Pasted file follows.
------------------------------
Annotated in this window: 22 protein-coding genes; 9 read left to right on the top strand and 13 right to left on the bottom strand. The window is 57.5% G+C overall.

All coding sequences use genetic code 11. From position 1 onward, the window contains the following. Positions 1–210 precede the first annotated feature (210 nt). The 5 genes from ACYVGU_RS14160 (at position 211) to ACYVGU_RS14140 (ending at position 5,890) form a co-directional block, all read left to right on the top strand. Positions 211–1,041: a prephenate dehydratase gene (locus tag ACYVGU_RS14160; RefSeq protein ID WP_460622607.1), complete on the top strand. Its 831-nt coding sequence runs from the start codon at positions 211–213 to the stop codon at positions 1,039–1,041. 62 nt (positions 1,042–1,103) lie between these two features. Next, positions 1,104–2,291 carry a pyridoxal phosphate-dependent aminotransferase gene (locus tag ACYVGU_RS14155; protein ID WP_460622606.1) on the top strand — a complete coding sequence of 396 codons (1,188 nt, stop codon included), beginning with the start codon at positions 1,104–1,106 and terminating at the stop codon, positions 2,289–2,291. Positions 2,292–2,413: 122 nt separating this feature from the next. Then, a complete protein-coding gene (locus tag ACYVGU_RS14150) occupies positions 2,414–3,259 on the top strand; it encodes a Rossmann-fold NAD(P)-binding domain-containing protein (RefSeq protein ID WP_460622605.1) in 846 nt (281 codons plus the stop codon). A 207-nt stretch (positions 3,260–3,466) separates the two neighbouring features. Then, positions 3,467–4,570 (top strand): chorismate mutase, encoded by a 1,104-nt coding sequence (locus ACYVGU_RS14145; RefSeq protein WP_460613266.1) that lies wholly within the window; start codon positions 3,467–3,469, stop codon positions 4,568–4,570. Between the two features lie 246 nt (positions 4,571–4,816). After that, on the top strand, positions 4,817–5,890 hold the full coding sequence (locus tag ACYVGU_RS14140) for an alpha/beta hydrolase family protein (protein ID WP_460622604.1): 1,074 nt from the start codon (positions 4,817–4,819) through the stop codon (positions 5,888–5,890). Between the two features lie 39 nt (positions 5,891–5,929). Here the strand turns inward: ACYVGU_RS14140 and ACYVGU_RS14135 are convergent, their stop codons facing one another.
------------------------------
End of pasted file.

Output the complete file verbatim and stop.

Annotated in this window: 22 protein-coding genes; 9 read left to right on the top strand and 13 right to left on the bottom strand. The window is 57.5% G+C overall.

All coding sequences use genetic code 11. From position 1 onward, the window contains the following. Positions 1–210 precede the first annotated feature (210 nt). The 5 genes from ACYVGU_RS14160 (at position 211) to ACYVGU_RS14140 (ending at position 5,890) form a co-directional block, all read left to right on the top strand. Positions 211–1,041: a prephenate dehydratase gene (locus tag ACYVGU_RS14160; RefSeq protein ID WP_460622607.1), complete on the top strand. Its 831-nt coding sequence runs from the start codon at positions 211–213 to the stop codon at positions 1,039–1,041. 62 nt (positions 1,042–1,103) lie between these two features. Next, positions 1,104–2,291 carry a pyridoxal phosphate-dependent aminotransferase gene (locus tag ACYVGU_RS14155; protein ID WP_460622606.1) on the top strand — a complete coding sequence of 396 codons (1,188 nt, stop codon included), beginning with the start codon at positions 1,104–1,106 and terminating at the stop codon, positions 2,289–2,291. Positions 2,292–2,413: 122 nt separating this feature from the next. Then, a complete protein-coding gene (locus tag ACYVGU_RS14150) occupies positions 2,414–3,259 on the top strand; it encodes a Rossmann-fold NAD(P)-binding domain-containing protein (RefSeq protein ID WP_460622605.1) in 846 nt (281 codons plus the stop codon). A 207-nt stretch (positions 3,260–3,466) separates the two neighbouring features. Then, positions 3,467–4,570 (top strand): chorismate mutase, encoded by a 1,104-nt coding sequence (locus ACYVGU_RS14145; RefSeq protein WP_460613266.1) that lies wholly within the window; start codon positions 3,467–3,469, stop codon positions 4,568–4,570. Between the two features lie 246 nt (positions 4,571–4,816). After that, on the top strand, positions 4,817–5,890 hold the full coding sequence (locus tag ACYVGU_RS14140) for an alpha/beta hydrolase family protein (protein ID WP_460622604.1): 1,074 nt from the start codon (positions 4,817–4,819) through the stop codon (positions 5,888–5,890). Between the two features lie 39 nt (positions 5,891–5,929). Here the strand turns inward: ACYVGU_RS14140 and ACYVGU_RS14135 are convergent, their stop codons facing one another.